As you all probably know by now, I am a tablet fiend. No matter how useless or overpriced they may be, I genuinely believe that they have a place in this world. They're more portable but less functional than a laptop and easier to work with than a smartphone in more ways than one. Nonetheless, people still view them as toys or simply media consumption devices.
Being in my position, however, I do not have a lot of time for entertainment or consuming media. I spend a lot of my time working and coming up with ideas. When I'm not doing that, chances are, I'm still sitting behind a computer, coding or writing for the somewhat ridiculous English class I'm enrolled in. In short, I write ... a lot. And I spend a large portion of my time awake behind a computer.
Sitting behind a computer for several hours at a time and calling it work doesn't sound so bad, especially after doing my time in retail – there is nothing else I would rather be doing. But those hours pass quickly, which isn't a terrible thing either – that is, if you don't have a lot of work to do. Each day, I have to manage to string some 2,400 odd words together in a few coherent articles about a multitude of topics. This means I also have to do quite a bit of research and fact-checking, too. It's all very time-consuming.
A typical (though no two days are alike, at least not enough to constitute calling any work day "typical") work day for me can run anywhere from six to 12 hours. In this time it is very easy to get distracted by email, caught up in a Twitter conversation and carried away in research. Essentially, I have lost a lot of productivity to my ever-increasing hamster attention span disorder. Last week, I started a search for a way to boost productivity and hopefully spend less time wasting away precious hours of daylight. I have spent far too many nights working until 2:00 AM, when I should have finished around 6:00 PM. (Yeah, it has gotten a little out of hand.)
After considering several different options, I ended up stopping by the local Best Buy and picking up a Bluetooth keyboard on my way home. I had no idea why I bought it other than the fact that I severely miss my Transformer and having a physical keyboard to go along with my tablet. I paired it with my Galaxy Tab and started tapping away at another article. Instantly, I realized what I have really been missing: concentration.
Tablets can multitask quite well, but nothing to the extent of a desktop OS. I realized that while writing from my laptop I have the tendency to stop writing and switch between workspaces and check Twitter, Facebook, Google+, Google Reader and several other things every so often. It has only been getting worse as of late. This doesn't seem like a major problem, but when "making my social rounds" turns into a compulsive routine I have to perform every ten minutes or so, it completely breaks my concentration and can turn a one- or two-hour process into three, four, sometimes five hours.
Sitting in the same chair all day can also become rather uncomfortable, no matter how many pillows you stack in your seat. I often like to migrate to my couch to work, but it's extremely uncomfortable with a laptop. A touchpad on a laptop without multitouch support is just plain ludicrous and using a mouse at waist-level only leads to a sore wrist. Having a touchscreen, I don't need a mouse. The setup pictured above probably wouldn't be ideal for most of you, but it works quite well for me. That is, until my dog comes flying through the apartment and knocks over everything in his path (usually whatever I'm working with or on).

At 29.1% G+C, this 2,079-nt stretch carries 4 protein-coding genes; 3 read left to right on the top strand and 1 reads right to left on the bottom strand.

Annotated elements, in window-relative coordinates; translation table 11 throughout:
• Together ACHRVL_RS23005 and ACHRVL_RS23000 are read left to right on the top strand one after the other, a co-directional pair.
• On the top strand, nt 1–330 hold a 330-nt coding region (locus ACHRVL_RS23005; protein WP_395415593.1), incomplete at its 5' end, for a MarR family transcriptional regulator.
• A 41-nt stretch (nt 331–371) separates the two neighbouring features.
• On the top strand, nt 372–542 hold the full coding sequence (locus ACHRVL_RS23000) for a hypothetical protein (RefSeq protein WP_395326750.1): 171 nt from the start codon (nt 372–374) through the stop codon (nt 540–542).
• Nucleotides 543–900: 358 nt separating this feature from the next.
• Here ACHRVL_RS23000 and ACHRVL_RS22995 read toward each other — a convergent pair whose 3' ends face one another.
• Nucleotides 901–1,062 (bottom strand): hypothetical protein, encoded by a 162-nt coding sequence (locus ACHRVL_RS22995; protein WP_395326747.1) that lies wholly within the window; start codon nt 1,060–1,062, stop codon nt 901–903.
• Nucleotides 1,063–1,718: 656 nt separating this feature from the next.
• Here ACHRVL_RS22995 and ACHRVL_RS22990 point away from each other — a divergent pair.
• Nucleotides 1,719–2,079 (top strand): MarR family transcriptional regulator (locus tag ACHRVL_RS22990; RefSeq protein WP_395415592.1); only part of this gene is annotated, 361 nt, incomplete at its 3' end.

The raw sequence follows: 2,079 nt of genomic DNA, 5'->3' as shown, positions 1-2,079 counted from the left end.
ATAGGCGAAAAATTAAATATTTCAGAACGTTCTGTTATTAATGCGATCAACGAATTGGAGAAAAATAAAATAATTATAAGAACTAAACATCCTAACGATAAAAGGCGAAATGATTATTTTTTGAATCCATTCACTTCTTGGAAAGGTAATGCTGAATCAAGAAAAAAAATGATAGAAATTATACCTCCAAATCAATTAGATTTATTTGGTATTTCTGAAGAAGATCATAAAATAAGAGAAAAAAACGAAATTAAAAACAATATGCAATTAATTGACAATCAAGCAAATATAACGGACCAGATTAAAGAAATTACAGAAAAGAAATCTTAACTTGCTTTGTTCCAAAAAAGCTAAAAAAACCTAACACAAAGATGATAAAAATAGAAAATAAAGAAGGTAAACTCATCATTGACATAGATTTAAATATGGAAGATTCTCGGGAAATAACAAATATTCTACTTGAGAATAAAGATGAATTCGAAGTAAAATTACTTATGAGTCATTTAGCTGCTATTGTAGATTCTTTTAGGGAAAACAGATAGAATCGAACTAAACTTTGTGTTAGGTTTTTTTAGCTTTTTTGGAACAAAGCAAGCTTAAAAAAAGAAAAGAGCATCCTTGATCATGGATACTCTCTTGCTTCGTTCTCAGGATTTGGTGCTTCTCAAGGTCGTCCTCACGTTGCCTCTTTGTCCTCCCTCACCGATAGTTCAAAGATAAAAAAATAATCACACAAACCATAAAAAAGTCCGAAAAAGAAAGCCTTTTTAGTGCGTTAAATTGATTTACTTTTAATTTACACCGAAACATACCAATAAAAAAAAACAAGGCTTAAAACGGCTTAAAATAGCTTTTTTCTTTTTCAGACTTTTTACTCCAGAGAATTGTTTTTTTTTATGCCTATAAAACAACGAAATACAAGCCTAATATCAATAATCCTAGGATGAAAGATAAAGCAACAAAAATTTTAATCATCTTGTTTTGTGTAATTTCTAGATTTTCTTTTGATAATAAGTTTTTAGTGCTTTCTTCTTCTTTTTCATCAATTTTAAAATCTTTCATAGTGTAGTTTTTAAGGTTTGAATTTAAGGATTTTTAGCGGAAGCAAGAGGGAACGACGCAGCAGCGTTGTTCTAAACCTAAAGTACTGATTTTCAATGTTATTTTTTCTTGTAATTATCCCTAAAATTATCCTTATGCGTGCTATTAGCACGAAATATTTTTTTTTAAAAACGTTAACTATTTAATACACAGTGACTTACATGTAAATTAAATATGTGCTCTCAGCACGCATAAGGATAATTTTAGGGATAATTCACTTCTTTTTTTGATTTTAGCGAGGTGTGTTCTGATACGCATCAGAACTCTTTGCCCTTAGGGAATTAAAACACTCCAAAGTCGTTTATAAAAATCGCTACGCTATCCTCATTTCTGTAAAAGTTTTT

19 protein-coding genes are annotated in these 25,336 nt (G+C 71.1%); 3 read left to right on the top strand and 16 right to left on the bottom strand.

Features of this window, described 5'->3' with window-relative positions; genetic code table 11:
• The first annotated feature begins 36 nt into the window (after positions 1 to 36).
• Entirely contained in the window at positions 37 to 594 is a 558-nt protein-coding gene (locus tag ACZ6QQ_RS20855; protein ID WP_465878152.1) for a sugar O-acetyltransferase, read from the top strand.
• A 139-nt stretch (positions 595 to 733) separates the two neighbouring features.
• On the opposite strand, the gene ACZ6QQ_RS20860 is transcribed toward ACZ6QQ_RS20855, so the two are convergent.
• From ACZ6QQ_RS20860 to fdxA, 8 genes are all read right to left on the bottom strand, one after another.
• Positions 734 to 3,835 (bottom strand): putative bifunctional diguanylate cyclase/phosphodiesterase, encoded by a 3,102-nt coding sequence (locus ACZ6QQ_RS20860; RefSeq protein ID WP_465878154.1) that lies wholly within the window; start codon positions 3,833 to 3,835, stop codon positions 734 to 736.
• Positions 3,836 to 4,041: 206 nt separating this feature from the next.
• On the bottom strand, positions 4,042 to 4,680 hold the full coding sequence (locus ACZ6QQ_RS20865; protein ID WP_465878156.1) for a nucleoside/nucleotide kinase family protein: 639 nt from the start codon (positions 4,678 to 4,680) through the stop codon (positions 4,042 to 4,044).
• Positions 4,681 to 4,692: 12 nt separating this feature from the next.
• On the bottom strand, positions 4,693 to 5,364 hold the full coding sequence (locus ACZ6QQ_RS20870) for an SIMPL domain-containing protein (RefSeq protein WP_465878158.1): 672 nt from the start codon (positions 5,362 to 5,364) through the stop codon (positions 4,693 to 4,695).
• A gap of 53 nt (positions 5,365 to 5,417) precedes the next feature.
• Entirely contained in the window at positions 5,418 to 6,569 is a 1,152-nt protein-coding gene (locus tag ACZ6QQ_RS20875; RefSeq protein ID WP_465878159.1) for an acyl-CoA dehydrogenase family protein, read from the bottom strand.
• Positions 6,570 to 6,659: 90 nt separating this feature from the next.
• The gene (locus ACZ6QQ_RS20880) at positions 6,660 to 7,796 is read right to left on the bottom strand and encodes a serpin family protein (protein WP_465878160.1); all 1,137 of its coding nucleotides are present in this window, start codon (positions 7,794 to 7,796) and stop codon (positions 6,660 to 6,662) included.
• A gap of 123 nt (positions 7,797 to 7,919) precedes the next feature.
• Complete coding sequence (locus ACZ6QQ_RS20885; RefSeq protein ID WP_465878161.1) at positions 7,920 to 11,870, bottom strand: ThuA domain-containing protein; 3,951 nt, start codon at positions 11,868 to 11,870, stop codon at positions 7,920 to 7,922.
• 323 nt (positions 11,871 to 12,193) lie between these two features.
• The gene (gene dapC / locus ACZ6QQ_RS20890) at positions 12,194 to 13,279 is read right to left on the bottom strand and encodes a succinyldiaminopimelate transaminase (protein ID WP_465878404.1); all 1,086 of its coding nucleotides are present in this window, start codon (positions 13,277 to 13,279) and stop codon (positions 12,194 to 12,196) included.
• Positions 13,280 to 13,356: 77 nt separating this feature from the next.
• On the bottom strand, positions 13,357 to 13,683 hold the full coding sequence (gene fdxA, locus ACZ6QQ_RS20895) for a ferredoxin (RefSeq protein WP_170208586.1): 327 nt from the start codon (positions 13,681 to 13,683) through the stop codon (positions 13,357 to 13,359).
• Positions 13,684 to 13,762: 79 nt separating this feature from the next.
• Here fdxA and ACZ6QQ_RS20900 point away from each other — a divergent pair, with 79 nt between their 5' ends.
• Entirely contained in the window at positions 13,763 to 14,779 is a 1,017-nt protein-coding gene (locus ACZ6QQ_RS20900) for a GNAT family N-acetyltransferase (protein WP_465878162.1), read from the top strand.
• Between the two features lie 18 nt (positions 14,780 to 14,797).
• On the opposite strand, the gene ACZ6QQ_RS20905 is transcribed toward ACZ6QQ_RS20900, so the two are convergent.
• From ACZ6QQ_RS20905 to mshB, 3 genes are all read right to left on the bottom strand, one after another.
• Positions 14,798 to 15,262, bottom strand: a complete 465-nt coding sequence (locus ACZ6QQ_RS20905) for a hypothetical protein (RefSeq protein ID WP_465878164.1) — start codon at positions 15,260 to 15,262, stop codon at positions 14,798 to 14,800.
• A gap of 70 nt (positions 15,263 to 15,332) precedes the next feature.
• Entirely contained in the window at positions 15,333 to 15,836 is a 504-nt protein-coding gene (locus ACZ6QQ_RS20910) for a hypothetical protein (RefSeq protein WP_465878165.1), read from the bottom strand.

Ever since the initial paring of the Microsoft Bluetooth Keyboard and my Galaxy Tab, though, concentration (or lack thereof) hasn't really been an issue. I still use my tablet for the same things I was before, but when it comes time to type up a new article, I power down the laptop, throw on some tunes, fire up Evernote and crank out the article without pause. Sure, I could easily check any incoming tweets or emails as the growl-like notifications constantly pop up in the lower right-hand corner of the display. But switching between tasks on a tablet isn't nearly as fluid or quick as it is on my computer, thus I usually overlook them.
I bought the keyboard Friday night and have since written 95 percent of every article from my Galaxy Tab. I do, of course, have to switch back to a PC to finish the process – this is something that won't sit well with many. Tablets are not perfect yet, they have a lot of room for improvement and Microsoft aims to fill that space soon enough. I will buy a Windows 8 tablet, and will hopefully be able to work entirely from a tablet ... finally. (I'm not getting my hopes up, though. Just in case.)
Although working from the Tab has (unfortunately) not made my brain work faster, it has done wonders for keeping me on task and has improved my productivity tenfold. I'm not saying that tablets are for everyone, or trying to prove to you non-believers that tablets are the way of the future. I am simply giving my account, my testimony, of how using a tablet has actually made me more productive and a more efficient worker.
What about you, pups? Do any of you use a tablet for work? Has your tablet killed your productivity? Or do you feel it has made you more productive? Tell us your story below!